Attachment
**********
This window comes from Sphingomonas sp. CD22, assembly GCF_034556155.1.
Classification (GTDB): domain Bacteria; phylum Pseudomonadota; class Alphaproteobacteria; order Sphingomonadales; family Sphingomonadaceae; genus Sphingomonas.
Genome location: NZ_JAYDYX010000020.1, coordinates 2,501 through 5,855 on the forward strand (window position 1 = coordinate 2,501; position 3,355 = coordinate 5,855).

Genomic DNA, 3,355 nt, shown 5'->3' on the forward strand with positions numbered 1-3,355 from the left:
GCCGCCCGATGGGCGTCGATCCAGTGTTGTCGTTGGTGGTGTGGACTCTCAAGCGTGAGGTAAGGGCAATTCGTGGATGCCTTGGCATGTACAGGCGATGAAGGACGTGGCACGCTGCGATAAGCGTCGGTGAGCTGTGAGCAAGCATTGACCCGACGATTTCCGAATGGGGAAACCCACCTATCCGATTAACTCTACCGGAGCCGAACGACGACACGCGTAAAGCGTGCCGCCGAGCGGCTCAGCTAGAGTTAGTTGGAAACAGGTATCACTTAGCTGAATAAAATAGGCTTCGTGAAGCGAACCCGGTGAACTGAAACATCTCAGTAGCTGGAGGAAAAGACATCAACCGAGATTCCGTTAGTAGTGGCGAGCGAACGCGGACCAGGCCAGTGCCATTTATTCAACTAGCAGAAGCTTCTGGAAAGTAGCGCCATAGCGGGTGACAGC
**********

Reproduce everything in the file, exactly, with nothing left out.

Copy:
This window comes from Sphingomonas sp. CD22, assembly GCF_034556155.1.
Classification (GTDB): domain Bacteria; phylum Pseudomonadota; class Alphaproteobacteria; order Sphingomonadales; family Sphingomonadaceae; genus Sphingomonas.
Genome location: NZ_JAYDYX010000020.1, coordinates 2,501 through 5,855 on the forward strand (window position 1 = coordinate 2,501; position 3,355 = coordinate 5,855).

Genomic DNA, 3,355 nt, shown 5'->3' on the forward strand with positions numbered 1-3,355 from the left:
GCCGCCCGATGGGCGTCGATCCAGTGTTGTCGTTGGTGGTGTGGACTCTCAAGCGTGAGGTAAGGGCAATTCGTGGATGCCTTGGCATGTACAGGCGATGAAGGACGTGGCACGCTGCGATAAGCGTCGGTGAGCTGTGAGCAAGCATTGACCCGACGATTTCCGAATGGGGAAACCCACCTATCCGATTAACTCTACCGGAGCCGAACGACGACACGCGTAAAGCGTGCCGCCGAGCGGCTCAGCTAGAGTTAGTTGGAAACAGGTATCACTTAGCTGAATAAAATAGGCTTCGTGAAGCGAACCCGGTGAACTGAAACATCTCAGTAGCTGGAGGAAAAGACATCAACCGAGATTCCGTTAGTAGTGGCGAGCGAACGCGGACCAGGCCAGTGCCATTTATTCAACTAGCAGAAGCTTCTGGAAAGTAGCGCCATAGCGGGTGACAGC